All young children who are at-risk for or who have been identified with intellectual and/or developmental disabilities1 should have access to high-quality, affordable developmental services in natural environments. These services should build on the strengths of the child and family, address their needs, be responsive to their culture and personal priorities, and be delivered through research-based practices.
Access to and quality of intensive intervention for children with developmental delays and disabilities remains inadequate, despite a validated knowledge-base that establishes its critical importance. Early intervention services are inconsistent at the state and local level. Often such services are neither appropriate, nor well-timed, nor sufficient in intensity and quality to promote positive development or to prevent secondary conditions.
Many children at risk for developmental disabilities due to environmental and/or biological factors are not identified in a timely fashion. Major barriers include inadequate funding and service systems which do not accommodate the needs of families.
Early childhood services must be strengthened at the national, state, and local level. Screening and early identification must be readily available in the community and widely publicized through awareness campaigns and local child-find initiatives. Early childhood services should enhance the overall well-being and development of children who have or are “at risk” for developmental disabilities.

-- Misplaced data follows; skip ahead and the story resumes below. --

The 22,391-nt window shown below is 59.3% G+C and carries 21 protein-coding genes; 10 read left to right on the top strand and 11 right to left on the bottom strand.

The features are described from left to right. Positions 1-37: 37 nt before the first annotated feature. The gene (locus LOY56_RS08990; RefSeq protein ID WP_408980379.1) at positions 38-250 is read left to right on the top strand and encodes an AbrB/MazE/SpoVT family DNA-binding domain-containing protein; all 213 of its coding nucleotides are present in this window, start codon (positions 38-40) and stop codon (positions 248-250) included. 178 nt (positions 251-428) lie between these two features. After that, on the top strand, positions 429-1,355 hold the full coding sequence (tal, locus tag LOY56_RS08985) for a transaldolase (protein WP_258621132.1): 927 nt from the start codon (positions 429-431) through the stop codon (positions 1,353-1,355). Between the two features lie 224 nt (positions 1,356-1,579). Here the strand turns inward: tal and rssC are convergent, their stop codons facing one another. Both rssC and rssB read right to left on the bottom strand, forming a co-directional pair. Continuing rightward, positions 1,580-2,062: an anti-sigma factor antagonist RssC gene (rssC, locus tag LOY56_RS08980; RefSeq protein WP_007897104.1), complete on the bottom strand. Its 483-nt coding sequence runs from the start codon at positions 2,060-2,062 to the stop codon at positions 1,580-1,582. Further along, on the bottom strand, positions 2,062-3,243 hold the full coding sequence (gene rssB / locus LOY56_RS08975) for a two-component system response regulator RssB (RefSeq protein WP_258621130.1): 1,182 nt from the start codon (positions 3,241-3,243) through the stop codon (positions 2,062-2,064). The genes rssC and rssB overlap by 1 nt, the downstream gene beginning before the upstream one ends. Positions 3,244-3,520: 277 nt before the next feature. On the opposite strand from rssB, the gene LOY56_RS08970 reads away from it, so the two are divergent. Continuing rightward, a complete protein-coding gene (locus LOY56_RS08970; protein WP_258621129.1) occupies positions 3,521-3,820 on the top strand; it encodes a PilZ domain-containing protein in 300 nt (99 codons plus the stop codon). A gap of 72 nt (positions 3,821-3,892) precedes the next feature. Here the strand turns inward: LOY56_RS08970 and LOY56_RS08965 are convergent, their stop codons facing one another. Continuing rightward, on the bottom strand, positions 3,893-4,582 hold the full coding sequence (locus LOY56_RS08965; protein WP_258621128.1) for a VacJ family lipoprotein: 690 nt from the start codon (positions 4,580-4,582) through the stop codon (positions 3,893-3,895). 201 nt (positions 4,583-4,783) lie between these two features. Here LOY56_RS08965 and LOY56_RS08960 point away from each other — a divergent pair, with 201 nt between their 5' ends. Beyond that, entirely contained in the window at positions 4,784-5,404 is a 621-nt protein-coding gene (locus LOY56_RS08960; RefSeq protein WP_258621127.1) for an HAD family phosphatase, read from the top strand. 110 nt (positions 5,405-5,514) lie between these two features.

Early childhood services should also provide family support that:
Children with, or at risk for, developmental disabilities must be identified and served as early as possible. Clear evidence has established that:
Measurable, cost-effective, and sound intervention will advance the development of children and support their health, well-being, and community participation. Substantial research and successful experience have established that early childhood services should:
Families are the constant in children’s lives, and the primary source of lifelong support and early learning. Families should be supported in making informed decisions and in partnering effectively with professionals to achieve positive outcomes. Research and practical experience have established that:
Children and families must have access to a system of evidence-based services which is:
Research and successful practical experience have established that:
The Arc of the United States and the American Association on Intellectual and Developmental Disabilities supports universal access to high quality, research-based, family-centered early childhood services for all children, between birth and five years at risk for developmental delay.
Joint Statement with the American Association on Intellectual and Developmental Disabilities (AAIDD).
1 “People with intellectual disability and/or developmental disabilities” refers to those defined by the AAIDD classification and DSM IV. In everyday language, they are frequently referred to as people with cognitive, intellectual and/or developmental disabilities although the professional and legal definitions of those terms both include others and exclude some defined by DSM IV.